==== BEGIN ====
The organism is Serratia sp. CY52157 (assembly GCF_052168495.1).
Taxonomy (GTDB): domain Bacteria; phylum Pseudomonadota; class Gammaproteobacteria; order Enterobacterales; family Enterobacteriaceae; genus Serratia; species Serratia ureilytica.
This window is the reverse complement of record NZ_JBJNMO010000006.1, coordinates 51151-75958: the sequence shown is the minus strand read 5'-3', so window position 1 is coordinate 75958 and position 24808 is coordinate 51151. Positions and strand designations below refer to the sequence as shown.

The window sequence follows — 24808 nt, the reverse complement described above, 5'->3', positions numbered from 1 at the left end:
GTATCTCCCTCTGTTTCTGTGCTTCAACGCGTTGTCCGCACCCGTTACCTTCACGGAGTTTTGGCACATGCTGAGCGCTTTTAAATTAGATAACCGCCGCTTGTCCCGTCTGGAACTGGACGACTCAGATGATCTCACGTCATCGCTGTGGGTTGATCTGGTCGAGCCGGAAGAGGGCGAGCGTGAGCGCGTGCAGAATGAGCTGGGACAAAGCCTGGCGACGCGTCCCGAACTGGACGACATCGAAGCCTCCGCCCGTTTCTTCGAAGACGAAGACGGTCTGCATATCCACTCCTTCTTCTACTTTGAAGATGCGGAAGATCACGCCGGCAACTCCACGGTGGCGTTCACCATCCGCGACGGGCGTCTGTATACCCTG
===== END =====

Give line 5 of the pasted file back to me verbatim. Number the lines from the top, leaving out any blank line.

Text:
GTATCTCCCTCTGTTTCTGTGCTTCAACGCGTTGTCCGCACCCGTTACCTTCACGGAGTTTTGGCACATGCTGAGCGCTTTTAAATTAGATAACCGCCGCTTGTCCCGTCTGGAACTGGACGACTCAGATGATCTCACGTCATCGCTGTGGGTTGATCTGGTCGAGCCGGAAGAGGGCGAGCGTGAGCGCGTGCAGAATGAGCTGGGACAAAGCCTGGCGACGCGTCCCGAACTGGACGACATCGAAGCCTCCGCCCGTTTCTTCGAAGACGAAGACGGTCTGCATATCCACTCCTTCTTCTACTTTGAAGATGCGGAAGATCACGCCGGCAACTCCACGGTGGCGTTCACCATCCGCGACGGGCGTCTGTATACCCTG